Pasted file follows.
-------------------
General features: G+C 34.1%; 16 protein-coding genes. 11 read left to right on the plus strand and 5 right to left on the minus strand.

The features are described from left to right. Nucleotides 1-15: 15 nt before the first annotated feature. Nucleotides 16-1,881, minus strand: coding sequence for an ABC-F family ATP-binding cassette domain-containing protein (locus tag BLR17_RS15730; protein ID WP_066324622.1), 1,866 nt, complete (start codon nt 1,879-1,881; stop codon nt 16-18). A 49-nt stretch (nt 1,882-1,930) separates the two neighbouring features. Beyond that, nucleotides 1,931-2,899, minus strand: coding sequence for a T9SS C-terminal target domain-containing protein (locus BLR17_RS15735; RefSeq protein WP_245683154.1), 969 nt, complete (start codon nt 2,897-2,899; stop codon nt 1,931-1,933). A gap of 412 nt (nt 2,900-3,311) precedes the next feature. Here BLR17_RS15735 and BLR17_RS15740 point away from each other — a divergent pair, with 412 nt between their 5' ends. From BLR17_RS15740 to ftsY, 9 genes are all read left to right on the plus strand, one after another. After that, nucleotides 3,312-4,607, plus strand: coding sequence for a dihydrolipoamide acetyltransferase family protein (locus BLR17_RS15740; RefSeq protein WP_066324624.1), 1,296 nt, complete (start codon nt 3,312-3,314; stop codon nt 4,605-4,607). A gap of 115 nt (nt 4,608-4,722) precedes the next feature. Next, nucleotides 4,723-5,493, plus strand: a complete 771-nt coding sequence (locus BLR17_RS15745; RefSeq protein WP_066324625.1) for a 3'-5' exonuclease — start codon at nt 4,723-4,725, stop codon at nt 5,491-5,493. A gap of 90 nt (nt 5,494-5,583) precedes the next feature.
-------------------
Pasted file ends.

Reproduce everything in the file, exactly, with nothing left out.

General features: G+C 34.1%; 16 protein-coding genes. 11 read left to right on the plus strand and 5 right to left on the minus strand.

The features are described from left to right. Nucleotides 1-15: 15 nt before the first annotated feature. Nucleotides 16-1,881, minus strand: coding sequence for an ABC-F family ATP-binding cassette domain-containing protein (locus tag BLR17_RS15730; protein ID WP_066324622.1), 1,866 nt, complete (start codon nt 1,879-1,881; stop codon nt 16-18). A 49-nt stretch (nt 1,882-1,930) separates the two neighbouring features. Beyond that, nucleotides 1,931-2,899, minus strand: coding sequence for a T9SS C-terminal target domain-containing protein (locus BLR17_RS15735; RefSeq protein WP_245683154.1), 969 nt, complete (start codon nt 2,897-2,899; stop codon nt 1,931-1,933). A gap of 412 nt (nt 2,900-3,311) precedes the next feature. Here BLR17_RS15735 and BLR17_RS15740 point away from each other — a divergent pair, with 412 nt between their 5' ends. From BLR17_RS15740 to ftsY, 9 genes are all read left to right on the plus strand, one after another. After that, nucleotides 3,312-4,607, plus strand: coding sequence for a dihydrolipoamide acetyltransferase family protein (locus BLR17_RS15740; RefSeq protein WP_066324624.1), 1,296 nt, complete (start codon nt 3,312-3,314; stop codon nt 4,605-4,607). A gap of 115 nt (nt 4,608-4,722) precedes the next feature. Next, nucleotides 4,723-5,493, plus strand: a complete 771-nt coding sequence (locus BLR17_RS15745; RefSeq protein WP_066324625.1) for a 3'-5' exonuclease — start codon at nt 4,723-4,725, stop codon at nt 5,491-5,493. A gap of 90 nt (nt 5,494-5,583) precedes the next feature.